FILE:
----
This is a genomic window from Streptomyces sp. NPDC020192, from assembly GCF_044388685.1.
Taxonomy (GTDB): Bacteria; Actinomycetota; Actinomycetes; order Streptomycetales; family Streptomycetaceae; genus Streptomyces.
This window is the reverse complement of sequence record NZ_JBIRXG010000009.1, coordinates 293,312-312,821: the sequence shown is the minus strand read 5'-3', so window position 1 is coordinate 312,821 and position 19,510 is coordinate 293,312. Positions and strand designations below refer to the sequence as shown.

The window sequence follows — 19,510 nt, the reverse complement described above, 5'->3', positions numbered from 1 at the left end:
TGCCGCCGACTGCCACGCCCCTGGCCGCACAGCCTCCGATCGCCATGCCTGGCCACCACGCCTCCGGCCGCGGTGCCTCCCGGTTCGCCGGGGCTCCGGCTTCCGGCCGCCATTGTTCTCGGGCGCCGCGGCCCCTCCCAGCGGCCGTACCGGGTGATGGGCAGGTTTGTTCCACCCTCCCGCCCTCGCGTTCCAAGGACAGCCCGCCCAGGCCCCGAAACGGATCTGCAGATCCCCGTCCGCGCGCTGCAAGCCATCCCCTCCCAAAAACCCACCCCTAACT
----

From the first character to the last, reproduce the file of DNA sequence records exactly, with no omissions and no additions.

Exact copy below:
This is a genomic window from Streptomyces sp. NPDC020192, from assembly GCF_044388685.1.
Taxonomy (GTDB): Bacteria; Actinomycetota; Actinomycetes; order Streptomycetales; family Streptomycetaceae; genus Streptomyces.
This window is the reverse complement of sequence record NZ_JBIRXG010000009.1, coordinates 293,312-312,821: the sequence shown is the minus strand read 5'-3', so window position 1 is coordinate 312,821 and position 19,510 is coordinate 293,312. Positions and strand designations below refer to the sequence as shown.

The window sequence follows — 19,510 nt, the reverse complement described above, 5'->3', positions numbered from 1 at the left end:
TGCCGCCGACTGCCACGCCCCTGGCCGCACAGCCTCCGATCGCCATGCCTGGCCACCACGCCTCCGGCCGCGGTGCCTCCCGGTTCGCCGGGGCTCCGGCTTCCGGCCGCCATTGTTCTCGGGCGCCGCGGCCCCTCCCAGCGGCCGTACCGGGTGATGGGCAGGTTTGTTCCACCCTCCCGCCCTCGCGTTCCAAGGACAGCCCGCCCAGGCCCCGAAACGGATCTGCAGATCCCCGTCCGCGCGCTGCAAGCCATCCCCTCCCAAAAACCCACCCCTAACT